Per Wikipedia’s definition of the Law of Large Numbers from probability theory, “according to the law, the average of the results obtained from a large enough number of trials should be close to the expected value and will tend to become closer as more trials are performed. The LLN is important because it ‘guarantees’ stable long-term results.” The Rockets this season shot 40 3s a game, around six more than the second place Cavaliers. They ended up with shooting over 500 3s more in total than Cleveland. They were/are an exercise in the Law of Large Numbers. While some see their incredulously high 3-point shooting as a perversion of basketball itself, the Rockets are simply trying to remove luck from the equation altogether, placing their full faith in the system, in math and in their indomitable superstar.
"He set the foundation for a new breed of basketball. We don’t go out and try to take a particular number. It’s how it works out. We shoot open 3s. We shoot them fast. We’re confident. The coaching staff is confident in our abilities.– Patrick Beverley on Head Coach Mike D’Antoni"
Now they come across a team in the first round of the playoffs led by its own buzz saw of a player, the Brodie himself, Russell Westbrook. While the Rockets were stretching the limits of shot selection, Westbrook tested the limits of usage like a British literature lecture tests the limits of my attention span, registering a 41.7 usage percentage this season, higher than any of Kobe’s, Jordan’s or Iverson’s masterpieces.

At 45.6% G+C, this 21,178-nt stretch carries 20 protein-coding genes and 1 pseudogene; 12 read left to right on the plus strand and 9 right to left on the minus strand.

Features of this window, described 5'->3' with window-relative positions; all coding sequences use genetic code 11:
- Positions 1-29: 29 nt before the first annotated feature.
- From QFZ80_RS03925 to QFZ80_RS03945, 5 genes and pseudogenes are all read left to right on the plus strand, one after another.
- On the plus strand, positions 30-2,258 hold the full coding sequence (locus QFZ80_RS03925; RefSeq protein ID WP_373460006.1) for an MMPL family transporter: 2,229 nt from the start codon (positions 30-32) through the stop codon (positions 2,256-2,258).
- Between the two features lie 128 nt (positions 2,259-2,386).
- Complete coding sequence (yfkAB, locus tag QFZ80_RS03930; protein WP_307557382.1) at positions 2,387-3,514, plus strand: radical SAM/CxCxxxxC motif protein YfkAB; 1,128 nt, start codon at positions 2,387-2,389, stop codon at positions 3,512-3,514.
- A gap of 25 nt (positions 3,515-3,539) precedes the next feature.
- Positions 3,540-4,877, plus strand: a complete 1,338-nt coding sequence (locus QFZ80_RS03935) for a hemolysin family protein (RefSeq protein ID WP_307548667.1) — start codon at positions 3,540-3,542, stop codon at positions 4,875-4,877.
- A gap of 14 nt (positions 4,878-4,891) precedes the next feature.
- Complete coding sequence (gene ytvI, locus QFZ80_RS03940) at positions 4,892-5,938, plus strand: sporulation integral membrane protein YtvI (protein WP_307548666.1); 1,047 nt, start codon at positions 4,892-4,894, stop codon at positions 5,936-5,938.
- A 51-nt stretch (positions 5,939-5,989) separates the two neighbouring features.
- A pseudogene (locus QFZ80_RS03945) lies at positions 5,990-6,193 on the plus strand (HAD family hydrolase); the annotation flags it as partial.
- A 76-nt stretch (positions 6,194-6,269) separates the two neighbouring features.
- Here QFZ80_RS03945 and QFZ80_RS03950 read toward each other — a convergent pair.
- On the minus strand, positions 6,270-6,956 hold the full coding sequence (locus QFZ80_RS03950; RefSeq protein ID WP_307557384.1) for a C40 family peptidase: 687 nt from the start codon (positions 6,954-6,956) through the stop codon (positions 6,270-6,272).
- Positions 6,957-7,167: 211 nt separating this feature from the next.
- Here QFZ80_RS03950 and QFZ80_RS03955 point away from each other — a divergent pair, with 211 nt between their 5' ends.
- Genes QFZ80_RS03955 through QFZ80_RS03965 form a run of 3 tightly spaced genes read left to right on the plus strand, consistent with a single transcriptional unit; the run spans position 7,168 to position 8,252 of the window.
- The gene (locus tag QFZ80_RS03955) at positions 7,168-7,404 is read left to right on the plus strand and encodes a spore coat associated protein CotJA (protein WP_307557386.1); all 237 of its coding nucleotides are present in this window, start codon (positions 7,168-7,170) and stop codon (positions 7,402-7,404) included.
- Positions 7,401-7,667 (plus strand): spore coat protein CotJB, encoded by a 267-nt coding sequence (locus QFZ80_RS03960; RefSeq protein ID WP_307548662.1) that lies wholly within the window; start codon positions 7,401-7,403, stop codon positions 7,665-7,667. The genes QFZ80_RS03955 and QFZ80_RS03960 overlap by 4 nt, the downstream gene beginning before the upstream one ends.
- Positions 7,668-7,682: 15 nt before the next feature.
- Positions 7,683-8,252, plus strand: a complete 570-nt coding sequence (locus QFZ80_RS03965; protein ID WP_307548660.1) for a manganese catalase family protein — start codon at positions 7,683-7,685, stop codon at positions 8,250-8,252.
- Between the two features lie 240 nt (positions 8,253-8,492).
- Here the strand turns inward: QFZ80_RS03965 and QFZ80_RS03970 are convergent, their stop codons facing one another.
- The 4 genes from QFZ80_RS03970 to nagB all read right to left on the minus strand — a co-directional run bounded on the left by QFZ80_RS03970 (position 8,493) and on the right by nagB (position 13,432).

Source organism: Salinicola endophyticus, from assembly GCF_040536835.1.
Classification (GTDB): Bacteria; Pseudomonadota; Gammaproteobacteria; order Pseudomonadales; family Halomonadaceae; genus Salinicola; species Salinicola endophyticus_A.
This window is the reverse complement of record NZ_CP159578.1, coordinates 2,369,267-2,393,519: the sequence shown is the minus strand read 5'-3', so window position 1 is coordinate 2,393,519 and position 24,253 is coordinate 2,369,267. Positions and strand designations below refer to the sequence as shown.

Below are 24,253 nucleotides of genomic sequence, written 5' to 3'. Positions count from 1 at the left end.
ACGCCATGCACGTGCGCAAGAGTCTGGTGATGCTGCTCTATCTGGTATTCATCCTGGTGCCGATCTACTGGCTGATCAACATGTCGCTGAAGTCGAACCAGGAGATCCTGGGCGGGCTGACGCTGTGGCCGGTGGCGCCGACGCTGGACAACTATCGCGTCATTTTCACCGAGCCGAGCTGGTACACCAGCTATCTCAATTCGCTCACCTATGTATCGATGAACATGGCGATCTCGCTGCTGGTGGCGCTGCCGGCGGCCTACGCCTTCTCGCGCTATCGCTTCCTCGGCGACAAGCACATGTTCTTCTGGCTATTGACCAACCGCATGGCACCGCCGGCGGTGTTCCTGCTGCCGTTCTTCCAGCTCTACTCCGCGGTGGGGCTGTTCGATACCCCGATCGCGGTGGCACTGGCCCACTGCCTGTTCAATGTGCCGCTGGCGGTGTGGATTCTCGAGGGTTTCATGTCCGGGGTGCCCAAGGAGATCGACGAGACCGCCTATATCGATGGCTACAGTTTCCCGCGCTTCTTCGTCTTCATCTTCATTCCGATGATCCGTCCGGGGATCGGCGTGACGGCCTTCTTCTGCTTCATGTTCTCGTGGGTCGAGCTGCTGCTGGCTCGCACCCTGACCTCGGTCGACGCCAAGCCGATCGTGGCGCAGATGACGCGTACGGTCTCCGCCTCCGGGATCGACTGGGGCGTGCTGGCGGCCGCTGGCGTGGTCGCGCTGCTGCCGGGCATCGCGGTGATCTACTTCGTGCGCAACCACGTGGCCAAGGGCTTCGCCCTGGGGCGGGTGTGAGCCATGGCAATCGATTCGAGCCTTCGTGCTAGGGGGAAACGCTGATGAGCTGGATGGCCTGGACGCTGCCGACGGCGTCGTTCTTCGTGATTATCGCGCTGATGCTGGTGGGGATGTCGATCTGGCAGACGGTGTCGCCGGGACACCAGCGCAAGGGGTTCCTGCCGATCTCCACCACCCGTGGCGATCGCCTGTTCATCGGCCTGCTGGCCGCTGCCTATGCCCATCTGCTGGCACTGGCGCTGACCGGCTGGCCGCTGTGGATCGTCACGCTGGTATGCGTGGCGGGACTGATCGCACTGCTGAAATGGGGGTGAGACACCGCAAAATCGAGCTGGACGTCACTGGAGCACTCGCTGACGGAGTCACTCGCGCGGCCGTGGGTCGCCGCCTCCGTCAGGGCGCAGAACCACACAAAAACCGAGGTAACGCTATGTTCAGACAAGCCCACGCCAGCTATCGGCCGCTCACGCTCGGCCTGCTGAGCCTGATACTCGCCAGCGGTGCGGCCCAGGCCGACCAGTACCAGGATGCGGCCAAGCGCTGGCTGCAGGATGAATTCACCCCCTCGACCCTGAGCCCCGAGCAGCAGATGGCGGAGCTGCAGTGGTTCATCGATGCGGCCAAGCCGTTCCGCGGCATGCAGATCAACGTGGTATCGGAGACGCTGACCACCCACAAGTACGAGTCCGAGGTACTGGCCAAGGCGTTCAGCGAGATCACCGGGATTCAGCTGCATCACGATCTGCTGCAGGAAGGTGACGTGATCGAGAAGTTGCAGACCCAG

Though Houston went 3-1 against Oklahoma City this season, only the last game in March was decided by more than three points. The Thunder have a stable of talented, versatile defenders and showed over the course of the regular season matchups against the Rockets that they weren’t simply going to get run off the court. And if they get past the Thunder, they’ll face either the Grizzlies or the Spurs, two of the top 10 teams in defensive rating this season, before a potential probable date with the Warriors, the 2nd highest team in defensive rating this season, only behind the Spurs. The point is: This isn’t going to be easy.
In a West playoff field loaded with teams that range from defensively sound to lid-on-rim level (six of the eight are top 12 in defensive rating), the Rockets and Trail Blazers stick out like sore thumbs. The difference between the two is, of course, that the Houston is one of the best offenses in NBA history, and Portland — bless Damian Lillard’s heart — is not.
The Rockets have made no attempts this season to pretend that they will be doing anything other than riding that historic offense to a deep playoff run. And why should they? So fire away, fellas. One step back dagger at a time, one deep 3 at a time, one free throw at a time, the squad from H-Town is here to stake their claim, coming for the field with the repetitive precision of a surgeon, the ruthlessness of John Wick and the shamelessness of Leonardo DiCaprio filming an Oscar-bait movie, led by a superstar who is efficiency personified, not just in his numbers but in his every movement — deliberate, calculated and utterly devastating.